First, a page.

# How to find out the indefinite integral of the cube of sinx?

Asked on by agneslund

beckden | High School Teacher | (Level 1) Educator

Posted on

`int sin^3(x)dx`

using the identity `sin^3x =-1/4sin(3x) +3/4 sin(x)`

we get

`int sin^3(x)dx = int (-1/4 sin(3x) + 3/4 sin(x))dx=

-1/4(-1/3 cos(3x)) +3/4 (-cos(x)) + C`

`int sin^3(x)dx=1/12cos(3x)-3/4cos(x)+C`

To reconcile with the above calculation

`cos3x=4cos^3x-3cosx`   so

`1/12cos3x-3/4cosx=1/12(4cos^3x-3cosx)-3/4cosx`

`=1/3cos^3x-1/4cosx-3/4cosx=1/3cos^3x-cosx`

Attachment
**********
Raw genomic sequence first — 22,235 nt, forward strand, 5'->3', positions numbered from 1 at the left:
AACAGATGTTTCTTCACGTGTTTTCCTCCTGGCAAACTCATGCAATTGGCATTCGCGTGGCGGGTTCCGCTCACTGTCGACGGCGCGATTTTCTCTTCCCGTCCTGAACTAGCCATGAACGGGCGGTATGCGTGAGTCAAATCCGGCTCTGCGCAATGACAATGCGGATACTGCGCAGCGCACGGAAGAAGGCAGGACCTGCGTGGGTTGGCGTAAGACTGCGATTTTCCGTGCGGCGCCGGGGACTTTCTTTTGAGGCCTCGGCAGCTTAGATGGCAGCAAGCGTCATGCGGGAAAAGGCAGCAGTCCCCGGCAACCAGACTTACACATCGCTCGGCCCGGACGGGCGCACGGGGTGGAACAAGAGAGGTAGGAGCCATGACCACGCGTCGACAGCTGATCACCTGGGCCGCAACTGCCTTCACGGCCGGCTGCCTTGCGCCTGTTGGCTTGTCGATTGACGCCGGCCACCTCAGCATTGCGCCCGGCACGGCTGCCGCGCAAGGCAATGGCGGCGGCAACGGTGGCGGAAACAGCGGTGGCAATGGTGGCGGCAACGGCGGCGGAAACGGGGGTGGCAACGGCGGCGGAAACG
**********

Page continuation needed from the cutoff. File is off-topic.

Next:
`int sin^3x=1/12cos(3x)-3/4cosx+C=1/3cos^3x-cosx+C```

giorgiana1976 | College Teacher | (Level 3) Valedictorian

Posted on

`int` (sinx)^3dx = `int` [(sinx)^2*sin x]dx

According to Pythagorean identity, we'll get:

(sinx)^2  = 1 - (cosx)^2

`int` [(sinx)^2*sin x]dx = `int` [(1 - (cosx)^2)*sin x]dx

We'll remove the brackets:

`int` [(1 - (cosx)^2)*sin x]dx  = `int` sin xdx - `int` (cosx)^2*sin xdx

We'll evaluate `int` (cosx)^2*sin xdx using substitution:

cos x = t

We'll differentiate both sides:

-sin x dx = dt

We'll re-write the integral, changing the variable:

`int` (cosx)^2*sin xdx = -`int` t^2dt

-`int` t^2dt = -t^3/3 + C

`int` (cosx)^2*sin xdx = -(cos x)^3/3 + C

`int` (sinx)^3dx = `int` sin xdx - `int` (cosx)^2*sin xdx

`int` (sinx)^3dx = -cos x + (cos x)^3/3 + C

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